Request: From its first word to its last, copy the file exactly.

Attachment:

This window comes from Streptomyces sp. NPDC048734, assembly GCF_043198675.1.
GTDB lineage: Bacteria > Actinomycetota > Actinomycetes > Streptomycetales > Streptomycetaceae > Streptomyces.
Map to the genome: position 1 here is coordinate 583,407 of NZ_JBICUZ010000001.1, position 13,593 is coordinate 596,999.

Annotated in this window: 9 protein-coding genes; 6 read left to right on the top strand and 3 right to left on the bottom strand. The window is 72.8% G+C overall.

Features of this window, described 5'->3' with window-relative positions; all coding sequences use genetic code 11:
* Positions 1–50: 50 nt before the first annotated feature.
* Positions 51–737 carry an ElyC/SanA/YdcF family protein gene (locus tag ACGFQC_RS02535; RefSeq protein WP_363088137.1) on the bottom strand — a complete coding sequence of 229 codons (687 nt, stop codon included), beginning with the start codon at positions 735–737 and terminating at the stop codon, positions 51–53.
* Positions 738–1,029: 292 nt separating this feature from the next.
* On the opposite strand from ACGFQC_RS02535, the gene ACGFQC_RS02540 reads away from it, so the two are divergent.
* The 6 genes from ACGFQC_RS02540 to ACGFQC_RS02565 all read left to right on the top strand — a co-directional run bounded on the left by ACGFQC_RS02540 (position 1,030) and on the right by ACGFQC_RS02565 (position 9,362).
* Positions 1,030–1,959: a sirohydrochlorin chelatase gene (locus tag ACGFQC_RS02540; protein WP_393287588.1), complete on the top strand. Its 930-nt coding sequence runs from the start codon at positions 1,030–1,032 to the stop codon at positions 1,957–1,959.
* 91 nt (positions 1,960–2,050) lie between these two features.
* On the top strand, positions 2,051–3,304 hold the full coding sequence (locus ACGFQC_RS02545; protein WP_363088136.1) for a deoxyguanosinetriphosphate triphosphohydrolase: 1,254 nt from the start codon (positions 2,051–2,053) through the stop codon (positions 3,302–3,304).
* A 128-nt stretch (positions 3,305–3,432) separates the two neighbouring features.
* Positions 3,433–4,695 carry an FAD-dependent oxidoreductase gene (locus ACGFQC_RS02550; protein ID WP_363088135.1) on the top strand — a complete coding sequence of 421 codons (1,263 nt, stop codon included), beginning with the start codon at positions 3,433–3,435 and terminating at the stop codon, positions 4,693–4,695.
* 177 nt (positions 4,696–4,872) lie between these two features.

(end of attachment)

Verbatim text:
This window comes from Streptomyces sp. NPDC048734, assembly GCF_043198675.1.
GTDB lineage: Bacteria > Actinomycetota > Actinomycetes > Streptomycetales > Streptomycetaceae > Streptomyces.
Map to the genome: position 1 here is coordinate 583,407 of NZ_JBICUZ010000001.1, position 13,593 is coordinate 596,999.

Annotated in this window: 9 protein-coding genes; 6 read left to right on the top strand and 3 right to left on the bottom strand. The window is 72.8% G+C overall.

Features of this window, described 5'->3' with window-relative positions; all coding sequences use genetic code 11:
* Positions 1–50: 50 nt before the first annotated feature.
* Positions 51–737 carry an ElyC/SanA/YdcF family protein gene (locus tag ACGFQC_RS02535; RefSeq protein WP_363088137.1) on the bottom strand — a complete coding sequence of 229 codons (687 nt, stop codon included), beginning with the start codon at positions 735–737 and terminating at the stop codon, positions 51–53.
* Positions 738–1,029: 292 nt separating this feature from the next.
* On the opposite strand from ACGFQC_RS02535, the gene ACGFQC_RS02540 reads away from it, so the two are divergent.
* The 6 genes from ACGFQC_RS02540 to ACGFQC_RS02565 all read left to right on the top strand — a co-directional run bounded on the left by ACGFQC_RS02540 (position 1,030) and on the right by ACGFQC_RS02565 (position 9,362).
* Positions 1,030–1,959: a sirohydrochlorin chelatase gene (locus tag ACGFQC_RS02540; protein WP_393287588.1), complete on the top strand. Its 930-nt coding sequence runs from the start codon at positions 1,030–1,032 to the stop codon at positions 1,957–1,959.
* 91 nt (positions 1,960–2,050) lie between these two features.
* On the top strand, positions 2,051–3,304 hold the full coding sequence (locus ACGFQC_RS02545; protein WP_363088136.1) for a deoxyguanosinetriphosphate triphosphohydrolase: 1,254 nt from the start codon (positions 2,051–2,053) through the stop codon (positions 3,302–3,304).
* A 128-nt stretch (positions 3,305–3,432) separates the two neighbouring features.
* Positions 3,433–4,695 carry an FAD-dependent oxidoreductase gene (locus ACGFQC_RS02550; protein ID WP_363088135.1) on the top strand — a complete coding sequence of 421 codons (1,263 nt, stop codon included), beginning with the start codon at positions 3,433–3,435 and terminating at the stop codon, positions 4,693–4,695.
* 177 nt (positions 4,696–4,872) lie between these two features.